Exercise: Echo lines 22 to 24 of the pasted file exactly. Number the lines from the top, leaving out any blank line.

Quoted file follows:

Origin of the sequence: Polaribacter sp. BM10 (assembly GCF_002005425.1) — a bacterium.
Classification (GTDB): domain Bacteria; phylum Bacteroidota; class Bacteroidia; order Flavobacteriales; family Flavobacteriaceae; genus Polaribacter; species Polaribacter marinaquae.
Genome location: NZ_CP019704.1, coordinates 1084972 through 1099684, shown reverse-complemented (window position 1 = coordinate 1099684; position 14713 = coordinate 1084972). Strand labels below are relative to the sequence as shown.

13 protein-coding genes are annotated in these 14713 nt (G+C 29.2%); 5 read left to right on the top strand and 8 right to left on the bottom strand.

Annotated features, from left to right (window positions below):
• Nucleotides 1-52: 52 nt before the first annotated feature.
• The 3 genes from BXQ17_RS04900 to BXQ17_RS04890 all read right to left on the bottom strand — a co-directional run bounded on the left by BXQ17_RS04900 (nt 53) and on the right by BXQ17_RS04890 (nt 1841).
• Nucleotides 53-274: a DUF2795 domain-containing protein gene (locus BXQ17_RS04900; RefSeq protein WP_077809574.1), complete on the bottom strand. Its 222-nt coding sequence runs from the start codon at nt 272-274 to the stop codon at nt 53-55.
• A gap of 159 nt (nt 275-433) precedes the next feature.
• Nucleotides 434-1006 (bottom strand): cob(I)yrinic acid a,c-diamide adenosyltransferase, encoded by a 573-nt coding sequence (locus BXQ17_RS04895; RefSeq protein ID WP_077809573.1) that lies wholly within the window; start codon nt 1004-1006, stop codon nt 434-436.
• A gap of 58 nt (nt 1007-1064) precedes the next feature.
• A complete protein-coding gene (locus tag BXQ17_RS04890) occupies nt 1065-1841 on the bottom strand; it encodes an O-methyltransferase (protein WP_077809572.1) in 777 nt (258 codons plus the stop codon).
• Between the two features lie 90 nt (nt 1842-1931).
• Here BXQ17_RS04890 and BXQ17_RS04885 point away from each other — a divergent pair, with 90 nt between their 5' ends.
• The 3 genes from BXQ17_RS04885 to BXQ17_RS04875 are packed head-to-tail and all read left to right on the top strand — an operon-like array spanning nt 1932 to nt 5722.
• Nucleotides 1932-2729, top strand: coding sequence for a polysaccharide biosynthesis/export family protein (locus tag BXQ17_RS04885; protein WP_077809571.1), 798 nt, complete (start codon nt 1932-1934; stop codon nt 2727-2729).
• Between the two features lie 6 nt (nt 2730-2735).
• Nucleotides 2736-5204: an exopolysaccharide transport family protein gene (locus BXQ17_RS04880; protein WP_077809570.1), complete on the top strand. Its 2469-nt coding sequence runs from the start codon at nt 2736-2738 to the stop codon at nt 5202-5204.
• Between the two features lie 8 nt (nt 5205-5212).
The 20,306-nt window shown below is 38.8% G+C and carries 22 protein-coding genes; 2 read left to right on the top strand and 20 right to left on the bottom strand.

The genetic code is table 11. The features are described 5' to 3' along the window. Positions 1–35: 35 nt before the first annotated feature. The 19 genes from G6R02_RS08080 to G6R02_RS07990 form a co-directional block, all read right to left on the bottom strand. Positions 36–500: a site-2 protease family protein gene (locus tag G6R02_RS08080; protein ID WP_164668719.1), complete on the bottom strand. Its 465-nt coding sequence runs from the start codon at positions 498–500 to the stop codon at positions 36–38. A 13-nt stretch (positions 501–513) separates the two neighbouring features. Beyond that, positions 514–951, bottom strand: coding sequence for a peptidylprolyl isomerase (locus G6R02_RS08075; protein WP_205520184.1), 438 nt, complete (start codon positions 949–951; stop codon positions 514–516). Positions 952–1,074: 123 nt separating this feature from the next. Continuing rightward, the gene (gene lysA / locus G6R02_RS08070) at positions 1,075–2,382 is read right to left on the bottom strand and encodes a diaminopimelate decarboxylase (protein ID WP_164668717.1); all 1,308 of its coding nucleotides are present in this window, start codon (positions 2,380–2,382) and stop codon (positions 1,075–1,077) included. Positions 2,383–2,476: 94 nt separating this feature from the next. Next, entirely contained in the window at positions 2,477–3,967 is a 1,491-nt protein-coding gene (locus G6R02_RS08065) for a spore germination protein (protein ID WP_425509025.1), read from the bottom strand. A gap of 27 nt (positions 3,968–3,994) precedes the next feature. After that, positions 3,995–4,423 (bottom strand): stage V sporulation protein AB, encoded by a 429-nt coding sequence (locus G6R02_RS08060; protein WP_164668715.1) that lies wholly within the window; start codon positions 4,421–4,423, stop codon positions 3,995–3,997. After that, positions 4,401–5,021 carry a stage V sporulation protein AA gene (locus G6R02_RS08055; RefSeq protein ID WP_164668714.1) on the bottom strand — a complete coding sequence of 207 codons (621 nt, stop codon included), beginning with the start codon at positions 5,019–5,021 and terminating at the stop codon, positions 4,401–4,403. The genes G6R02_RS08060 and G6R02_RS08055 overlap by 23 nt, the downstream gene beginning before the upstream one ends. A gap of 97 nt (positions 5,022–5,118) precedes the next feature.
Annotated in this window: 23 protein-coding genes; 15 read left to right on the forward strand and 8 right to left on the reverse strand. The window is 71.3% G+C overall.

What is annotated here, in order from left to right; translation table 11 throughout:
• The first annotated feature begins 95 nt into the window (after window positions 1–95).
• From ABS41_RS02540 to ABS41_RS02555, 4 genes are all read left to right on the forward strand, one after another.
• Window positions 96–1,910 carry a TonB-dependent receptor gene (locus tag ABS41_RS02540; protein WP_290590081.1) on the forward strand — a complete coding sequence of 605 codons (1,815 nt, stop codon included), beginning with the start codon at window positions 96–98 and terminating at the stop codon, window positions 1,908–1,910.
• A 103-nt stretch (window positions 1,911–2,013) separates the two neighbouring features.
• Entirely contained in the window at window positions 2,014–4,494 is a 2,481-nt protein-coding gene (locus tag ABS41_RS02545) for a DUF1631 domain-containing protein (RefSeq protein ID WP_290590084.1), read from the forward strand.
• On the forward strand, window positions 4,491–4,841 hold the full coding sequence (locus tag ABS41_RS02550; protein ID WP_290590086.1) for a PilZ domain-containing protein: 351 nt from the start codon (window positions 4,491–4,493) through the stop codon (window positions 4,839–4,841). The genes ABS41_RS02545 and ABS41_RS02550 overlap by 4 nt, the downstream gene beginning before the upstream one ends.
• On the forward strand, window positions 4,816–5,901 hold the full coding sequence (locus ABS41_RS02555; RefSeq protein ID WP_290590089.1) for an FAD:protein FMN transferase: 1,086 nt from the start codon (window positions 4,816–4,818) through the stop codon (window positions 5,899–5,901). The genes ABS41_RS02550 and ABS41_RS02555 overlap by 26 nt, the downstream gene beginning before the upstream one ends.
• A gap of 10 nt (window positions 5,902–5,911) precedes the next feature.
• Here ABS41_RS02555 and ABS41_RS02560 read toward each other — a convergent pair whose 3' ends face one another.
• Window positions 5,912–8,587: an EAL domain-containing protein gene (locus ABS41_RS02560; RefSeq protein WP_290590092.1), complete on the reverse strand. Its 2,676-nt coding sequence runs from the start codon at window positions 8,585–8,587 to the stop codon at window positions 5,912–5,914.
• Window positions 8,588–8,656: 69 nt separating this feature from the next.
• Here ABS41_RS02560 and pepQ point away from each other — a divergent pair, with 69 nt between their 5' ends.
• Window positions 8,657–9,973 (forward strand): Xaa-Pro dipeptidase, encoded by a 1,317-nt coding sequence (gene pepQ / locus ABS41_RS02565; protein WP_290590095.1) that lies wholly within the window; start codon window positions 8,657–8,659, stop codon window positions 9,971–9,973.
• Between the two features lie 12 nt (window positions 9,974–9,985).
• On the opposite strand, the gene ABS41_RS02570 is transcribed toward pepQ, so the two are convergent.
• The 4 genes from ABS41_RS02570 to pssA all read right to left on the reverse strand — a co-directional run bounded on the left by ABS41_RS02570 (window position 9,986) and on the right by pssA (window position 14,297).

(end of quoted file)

Annotated in this window: 23 protein-coding genes; 15 read left to right on the forward strand and 8 right to left on the reverse strand. The window is 71.3% G+C overall.

What is annotated here, in order from left to right; translation table 11 throughout:
• The first annotated feature begins 95 nt into the window (after window positions 1–95).